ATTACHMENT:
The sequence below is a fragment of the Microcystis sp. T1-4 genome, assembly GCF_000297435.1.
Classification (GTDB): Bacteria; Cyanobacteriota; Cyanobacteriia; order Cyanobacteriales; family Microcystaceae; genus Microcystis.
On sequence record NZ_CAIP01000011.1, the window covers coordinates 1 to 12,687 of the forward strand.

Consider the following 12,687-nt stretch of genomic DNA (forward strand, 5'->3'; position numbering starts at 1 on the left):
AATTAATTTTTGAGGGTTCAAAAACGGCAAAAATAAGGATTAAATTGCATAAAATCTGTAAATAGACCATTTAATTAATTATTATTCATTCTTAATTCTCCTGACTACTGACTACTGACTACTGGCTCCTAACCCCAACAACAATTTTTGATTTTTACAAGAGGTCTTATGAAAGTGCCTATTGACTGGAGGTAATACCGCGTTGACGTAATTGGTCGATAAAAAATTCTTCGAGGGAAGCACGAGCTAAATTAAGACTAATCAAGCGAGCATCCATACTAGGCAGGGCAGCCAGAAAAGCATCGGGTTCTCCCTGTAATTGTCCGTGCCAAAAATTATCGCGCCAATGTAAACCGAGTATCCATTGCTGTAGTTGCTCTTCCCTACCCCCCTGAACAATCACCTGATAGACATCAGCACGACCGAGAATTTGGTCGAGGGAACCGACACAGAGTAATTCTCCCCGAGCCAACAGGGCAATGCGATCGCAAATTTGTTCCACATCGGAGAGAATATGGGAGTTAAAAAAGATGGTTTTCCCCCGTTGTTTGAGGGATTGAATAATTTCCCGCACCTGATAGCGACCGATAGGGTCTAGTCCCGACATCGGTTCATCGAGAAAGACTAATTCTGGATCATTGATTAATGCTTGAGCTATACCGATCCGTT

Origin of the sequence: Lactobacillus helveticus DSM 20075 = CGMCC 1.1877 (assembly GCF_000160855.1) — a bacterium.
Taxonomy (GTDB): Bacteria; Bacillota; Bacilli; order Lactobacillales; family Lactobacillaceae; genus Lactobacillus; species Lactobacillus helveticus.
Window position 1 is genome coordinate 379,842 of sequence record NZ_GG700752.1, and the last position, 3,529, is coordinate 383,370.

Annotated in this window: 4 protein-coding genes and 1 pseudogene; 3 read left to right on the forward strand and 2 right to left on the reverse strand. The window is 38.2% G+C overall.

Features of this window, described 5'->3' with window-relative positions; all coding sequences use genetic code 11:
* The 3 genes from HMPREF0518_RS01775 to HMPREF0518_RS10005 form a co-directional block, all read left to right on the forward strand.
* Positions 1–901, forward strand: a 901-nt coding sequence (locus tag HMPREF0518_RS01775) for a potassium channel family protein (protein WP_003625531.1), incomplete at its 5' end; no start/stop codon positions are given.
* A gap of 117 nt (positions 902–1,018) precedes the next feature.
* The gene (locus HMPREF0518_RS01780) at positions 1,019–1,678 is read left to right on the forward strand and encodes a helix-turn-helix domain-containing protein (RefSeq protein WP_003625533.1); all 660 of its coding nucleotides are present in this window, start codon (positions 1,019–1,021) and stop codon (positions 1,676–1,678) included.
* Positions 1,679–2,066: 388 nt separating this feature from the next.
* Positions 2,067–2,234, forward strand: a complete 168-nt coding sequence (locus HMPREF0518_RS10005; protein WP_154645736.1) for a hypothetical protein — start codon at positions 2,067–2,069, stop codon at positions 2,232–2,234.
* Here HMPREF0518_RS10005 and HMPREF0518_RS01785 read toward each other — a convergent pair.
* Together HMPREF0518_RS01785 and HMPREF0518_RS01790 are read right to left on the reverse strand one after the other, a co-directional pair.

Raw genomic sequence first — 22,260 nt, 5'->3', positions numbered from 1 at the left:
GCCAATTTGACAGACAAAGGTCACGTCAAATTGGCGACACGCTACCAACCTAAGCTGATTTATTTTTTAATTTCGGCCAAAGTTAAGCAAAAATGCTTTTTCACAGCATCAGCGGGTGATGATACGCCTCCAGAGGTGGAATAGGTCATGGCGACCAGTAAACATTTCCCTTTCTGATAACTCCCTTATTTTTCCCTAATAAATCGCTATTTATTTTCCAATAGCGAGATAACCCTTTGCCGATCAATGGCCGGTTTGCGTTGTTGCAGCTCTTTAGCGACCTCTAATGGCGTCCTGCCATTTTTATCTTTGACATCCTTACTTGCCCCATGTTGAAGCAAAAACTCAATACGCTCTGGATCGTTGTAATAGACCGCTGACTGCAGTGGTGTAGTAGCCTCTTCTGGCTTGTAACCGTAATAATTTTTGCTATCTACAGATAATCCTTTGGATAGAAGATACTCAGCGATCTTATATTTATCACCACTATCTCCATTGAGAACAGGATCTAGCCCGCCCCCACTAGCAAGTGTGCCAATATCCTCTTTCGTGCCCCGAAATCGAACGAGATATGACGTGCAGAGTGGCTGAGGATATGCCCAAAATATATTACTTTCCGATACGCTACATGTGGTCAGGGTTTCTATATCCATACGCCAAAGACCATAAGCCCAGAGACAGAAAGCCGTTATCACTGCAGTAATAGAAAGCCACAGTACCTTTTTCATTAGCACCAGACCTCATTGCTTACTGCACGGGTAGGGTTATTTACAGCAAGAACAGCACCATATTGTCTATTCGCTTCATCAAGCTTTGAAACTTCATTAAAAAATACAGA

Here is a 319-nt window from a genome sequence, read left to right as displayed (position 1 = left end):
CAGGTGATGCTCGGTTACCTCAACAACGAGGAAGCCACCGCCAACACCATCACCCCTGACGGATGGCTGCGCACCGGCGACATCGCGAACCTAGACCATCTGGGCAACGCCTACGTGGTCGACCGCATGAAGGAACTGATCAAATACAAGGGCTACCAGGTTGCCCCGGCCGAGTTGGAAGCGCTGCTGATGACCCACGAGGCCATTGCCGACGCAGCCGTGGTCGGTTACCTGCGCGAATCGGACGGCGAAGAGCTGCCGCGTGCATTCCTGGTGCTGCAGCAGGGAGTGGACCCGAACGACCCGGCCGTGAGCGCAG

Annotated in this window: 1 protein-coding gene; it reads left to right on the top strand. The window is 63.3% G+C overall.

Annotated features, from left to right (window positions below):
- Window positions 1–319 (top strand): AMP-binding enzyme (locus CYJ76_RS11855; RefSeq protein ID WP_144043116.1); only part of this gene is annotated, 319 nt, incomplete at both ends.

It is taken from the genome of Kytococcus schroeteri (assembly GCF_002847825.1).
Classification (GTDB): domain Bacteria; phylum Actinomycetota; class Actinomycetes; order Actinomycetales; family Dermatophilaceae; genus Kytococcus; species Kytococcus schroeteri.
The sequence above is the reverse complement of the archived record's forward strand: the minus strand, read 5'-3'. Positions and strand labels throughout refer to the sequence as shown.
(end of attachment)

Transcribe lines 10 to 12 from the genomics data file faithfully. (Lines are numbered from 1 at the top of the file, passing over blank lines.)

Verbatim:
Features of this window, described 5'->3' with window-relative positions; all coding sequences use genetic code 11:
* The 3 genes from HMPREF0518_RS01775 to HMPREF0518_RS10005 form a co-directional block, all read left to right on the forward strand.
* Positions 1–901, forward strand: a 901-nt coding sequence (locus tag HMPREF0518_RS01775) for a potassium channel family protein (protein WP_003625531.1), incomplete at its 5' end; no start/stop codon positions are given.